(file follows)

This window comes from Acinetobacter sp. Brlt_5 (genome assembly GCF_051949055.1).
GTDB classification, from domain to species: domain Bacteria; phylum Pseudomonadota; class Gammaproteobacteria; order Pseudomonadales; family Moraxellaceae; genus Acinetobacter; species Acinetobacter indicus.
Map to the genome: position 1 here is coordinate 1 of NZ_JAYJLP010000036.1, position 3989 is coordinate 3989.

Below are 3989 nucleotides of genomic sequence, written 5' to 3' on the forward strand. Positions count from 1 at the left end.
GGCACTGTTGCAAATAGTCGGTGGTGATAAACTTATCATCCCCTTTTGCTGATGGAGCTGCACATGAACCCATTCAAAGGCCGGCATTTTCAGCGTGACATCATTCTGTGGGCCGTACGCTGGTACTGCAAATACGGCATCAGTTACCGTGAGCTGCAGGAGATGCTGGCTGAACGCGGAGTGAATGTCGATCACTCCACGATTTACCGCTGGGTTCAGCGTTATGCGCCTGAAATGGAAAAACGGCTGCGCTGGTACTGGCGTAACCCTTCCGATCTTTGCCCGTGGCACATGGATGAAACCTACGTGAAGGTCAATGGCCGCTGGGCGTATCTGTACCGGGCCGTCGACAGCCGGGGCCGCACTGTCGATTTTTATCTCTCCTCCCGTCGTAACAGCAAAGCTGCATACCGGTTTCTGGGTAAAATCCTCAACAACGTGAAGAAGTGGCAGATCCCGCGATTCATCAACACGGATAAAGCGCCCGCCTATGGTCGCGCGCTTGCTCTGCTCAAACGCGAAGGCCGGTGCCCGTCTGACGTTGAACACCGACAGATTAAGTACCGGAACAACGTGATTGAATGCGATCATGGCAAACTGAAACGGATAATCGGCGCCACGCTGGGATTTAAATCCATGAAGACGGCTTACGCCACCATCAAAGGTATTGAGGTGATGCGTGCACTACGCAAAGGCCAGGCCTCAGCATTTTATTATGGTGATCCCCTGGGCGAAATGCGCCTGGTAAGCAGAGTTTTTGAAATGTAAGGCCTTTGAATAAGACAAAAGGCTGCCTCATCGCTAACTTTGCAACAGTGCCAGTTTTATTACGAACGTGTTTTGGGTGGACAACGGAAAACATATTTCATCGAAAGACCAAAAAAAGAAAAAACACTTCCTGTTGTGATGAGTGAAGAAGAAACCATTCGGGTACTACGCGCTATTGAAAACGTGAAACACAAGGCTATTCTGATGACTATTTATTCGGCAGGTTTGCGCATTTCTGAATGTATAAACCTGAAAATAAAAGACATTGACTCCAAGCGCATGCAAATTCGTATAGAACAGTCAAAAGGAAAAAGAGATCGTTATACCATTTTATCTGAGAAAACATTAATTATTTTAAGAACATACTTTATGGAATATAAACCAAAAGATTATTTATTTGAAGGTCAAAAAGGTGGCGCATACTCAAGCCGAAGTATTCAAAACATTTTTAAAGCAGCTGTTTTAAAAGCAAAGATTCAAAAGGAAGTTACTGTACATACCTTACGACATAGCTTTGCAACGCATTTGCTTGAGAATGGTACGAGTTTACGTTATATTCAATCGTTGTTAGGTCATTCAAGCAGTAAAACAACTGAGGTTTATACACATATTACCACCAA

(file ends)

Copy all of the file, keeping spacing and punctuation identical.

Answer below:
This window comes from Acinetobacter sp. Brlt_5 (genome assembly GCF_051949055.1).
GTDB classification, from domain to species: domain Bacteria; phylum Pseudomonadota; class Gammaproteobacteria; order Pseudomonadales; family Moraxellaceae; genus Acinetobacter; species Acinetobacter indicus.
Map to the genome: position 1 here is coordinate 1 of NZ_JAYJLP010000036.1, position 3989 is coordinate 3989.

Below are 3989 nucleotides of genomic sequence, written 5' to 3' on the forward strand. Positions count from 1 at the left end.
GGCACTGTTGCAAATAGTCGGTGGTGATAAACTTATCATCCCCTTTTGCTGATGGAGCTGCACATGAACCCATTCAAAGGCCGGCATTTTCAGCGTGACATCATTCTGTGGGCCGTACGCTGGTACTGCAAATACGGCATCAGTTACCGTGAGCTGCAGGAGATGCTGGCTGAACGCGGAGTGAATGTCGATCACTCCACGATTTACCGCTGGGTTCAGCGTTATGCGCCTGAAATGGAAAAACGGCTGCGCTGGTACTGGCGTAACCCTTCCGATCTTTGCCCGTGGCACATGGATGAAACCTACGTGAAGGTCAATGGCCGCTGGGCGTATCTGTACCGGGCCGTCGACAGCCGGGGCCGCACTGTCGATTTTTATCTCTCCTCCCGTCGTAACAGCAAAGCTGCATACCGGTTTCTGGGTAAAATCCTCAACAACGTGAAGAAGTGGCAGATCCCGCGATTCATCAACACGGATAAAGCGCCCGCCTATGGTCGCGCGCTTGCTCTGCTCAAACGCGAAGGCCGGTGCCCGTCTGACGTTGAACACCGACAGATTAAGTACCGGAACAACGTGATTGAATGCGATCATGGCAAACTGAAACGGATAATCGGCGCCACGCTGGGATTTAAATCCATGAAGACGGCTTACGCCACCATCAAAGGTATTGAGGTGATGCGTGCACTACGCAAAGGCCAGGCCTCAGCATTTTATTATGGTGATCCCCTGGGCGAAATGCGCCTGGTAAGCAGAGTTTTTGAAATGTAAGGCCTTTGAATAAGACAAAAGGCTGCCTCATCGCTAACTTTGCAACAGTGCCAGTTTTATTACGAACGTGTTTTGGGTGGACAACGGAAAACATATTTCATCGAAAGACCAAAAAAAGAAAAAACACTTCCTGTTGTGATGAGTGAAGAAGAAACCATTCGGGTACTACGCGCTATTGAAAACGTGAAACACAAGGCTATTCTGATGACTATTTATTCGGCAGGTTTGCGCATTTCTGAATGTATAAACCTGAAAATAAAAGACATTGACTCCAAGCGCATGCAAATTCGTATAGAACAGTCAAAAGGAAAAAGAGATCGTTATACCATTTTATCTGAGAAAACATTAATTATTTTAAGAACATACTTTATGGAATATAAACCAAAAGATTATTTATTTGAAGGTCAAAAAGGTGGCGCATACTCAAGCCGAAGTATTCAAAACATTTTTAAAGCAGCTGTTTTAAAAGCAAAGATTCAAAAGGAAGTTACTGTACATACCTTACGACATAGCTTTGCAACGCATTTGCTTGAGAATGGTACGAGTTTACGTTATATTCAATCGTTGTTAGGTCATTCAAGCAGTAAAACAACTGAGGTTTATACACATATTACCACCAA